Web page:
Lessons they can build on

Education: Teen plumbers, carpenters, welders, masons and others construct a real house.

March 13, 2005|By Liz F. Kay | Liz F. Kay,SUN STAFF

Amid shrieking machinery, teenagers hustle around, wielding nail guns in the bedroom, screwing hinges in the bathroom and installing lights in the hallway.

This is the house that CAT North built.

At Anne Arundel County's Center for Applied Technology North, about 100 students in construction-trades programs such as plumbing and carpentry are practicing their skills on a house that will be sold to and inhabited by real homebuyers.

That knowledge has filled students with motivation for their work. "You're building something that people are going to be living in for years and years," said Northeast High School senior Shawn Campbell of Glen Burnie, after he sawed a piece of trim.

Students will continue to work on sections of the two-story modular house in the school's "live projects area" until it is trucked to its lot and assembled on its foundation. Students will then be bused out to the nearby site to complete the home by the end of the school year.

The Anne Arundel County Students Construction Trades Foundation Inc., a nonprofit group founded in 1988, sponsors the house-building project.

Its members, who include bankers, insurance brokers, lawyers and others involved in the construction trades, organize the purchase of a lot, hire contractors for jobs the students can't handle and coordinate its eventual sale. The foundation then funnels the proceeds into a future project.

"This was a way to build something the kids in the program could see come to fruition," said foundation board president Boyd M. Martin II.

Businesses also lend their professional expertise and influence to the project, school officials said.

This is the first house the center has tackled since 1999, because of rising costs for a dwindling supply of land near the Severn school. Students at the northern center and its Edgewater counterpart have instead constructed portable classrooms for the school system. In Severn, a group of students, mostly sophomores, is working on a classroom while juniors and seniors build the house.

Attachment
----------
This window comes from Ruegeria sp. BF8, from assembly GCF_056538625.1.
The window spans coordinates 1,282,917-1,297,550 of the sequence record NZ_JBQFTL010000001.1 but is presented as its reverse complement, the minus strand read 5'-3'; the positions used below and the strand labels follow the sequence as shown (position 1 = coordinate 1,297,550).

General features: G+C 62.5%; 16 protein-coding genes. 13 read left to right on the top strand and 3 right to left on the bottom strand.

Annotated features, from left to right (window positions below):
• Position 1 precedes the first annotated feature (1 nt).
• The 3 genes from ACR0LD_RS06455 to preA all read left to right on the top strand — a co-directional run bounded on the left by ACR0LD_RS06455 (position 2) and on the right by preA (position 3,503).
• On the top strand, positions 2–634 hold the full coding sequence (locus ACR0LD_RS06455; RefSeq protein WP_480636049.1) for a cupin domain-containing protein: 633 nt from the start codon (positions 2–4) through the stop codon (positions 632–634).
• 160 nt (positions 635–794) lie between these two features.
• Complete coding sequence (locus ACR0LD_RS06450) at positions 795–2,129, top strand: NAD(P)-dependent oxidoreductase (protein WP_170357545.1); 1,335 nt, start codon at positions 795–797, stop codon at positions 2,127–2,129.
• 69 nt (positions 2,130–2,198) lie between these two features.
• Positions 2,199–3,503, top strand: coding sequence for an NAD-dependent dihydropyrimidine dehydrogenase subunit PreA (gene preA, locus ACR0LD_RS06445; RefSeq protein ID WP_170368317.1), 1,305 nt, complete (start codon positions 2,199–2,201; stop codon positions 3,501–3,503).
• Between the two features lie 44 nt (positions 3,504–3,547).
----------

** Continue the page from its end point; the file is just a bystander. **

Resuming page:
Only a few trades work on the classrooms, said Ed Bury, special projects coordinator at the northern center.

"Everyone gets involved in the house," he said, including plumbing and HVAC students. Welding students may fashion a railing or two. Those in the masonry program will create a brick veneer on the front while others install vinyl siding elsewhere.

The activity will be a departure from masonry work at the center, where students don't use real cement. Instead, they use a lime-based mortar that crumbles easily, so projects can be disassembled without much effort.

With the house, "they get to have the ownership of something without having to tear it back down," said Principal John H. Hammond.

Students have learned real-world lessons. For example, the school must apply for the necessary permits for the house. Teachers include lessons about the paperwork in their curriculum, he said.

Also, Hammond said, "we're up against a time frame here, as any builder would be."

Contractors couldn't pour the concrete foundation earlier this month as planned because of the unexpected snow. Students also lost production days when school closed. Teachers had to tell them to step up the pace.

"We can get ours done within a year, because it's within the building," he said.

The work was not without errors, said electricity teacher Chris Erickson. For example, his students ended up cutting larger holes in Sheetrock than necessary for some wiring, which required patching by carpentry students.

Now, "they know what a slight mistake will cost," Erickson said.

School officials said the four-bedroom, 2 1/2 -bathroom Colonial house, listed at $348,900, is under contract and will be ready by June 1.

"We wanted the kids to see it from start to finish," Hammond said.

It's clear that students are motivated and proud. Absenteeism is low, and some have even returned after school to work on it, Hammond said.

And for years, the house will remain as a testament to their hard work.

"They get to ride by and say they built that," he said.

Baltimore Sun Articles
Please note the green-lined linked article text has been applied commercially without any involvement from our newsroom editors, reporters or any other editorial staff.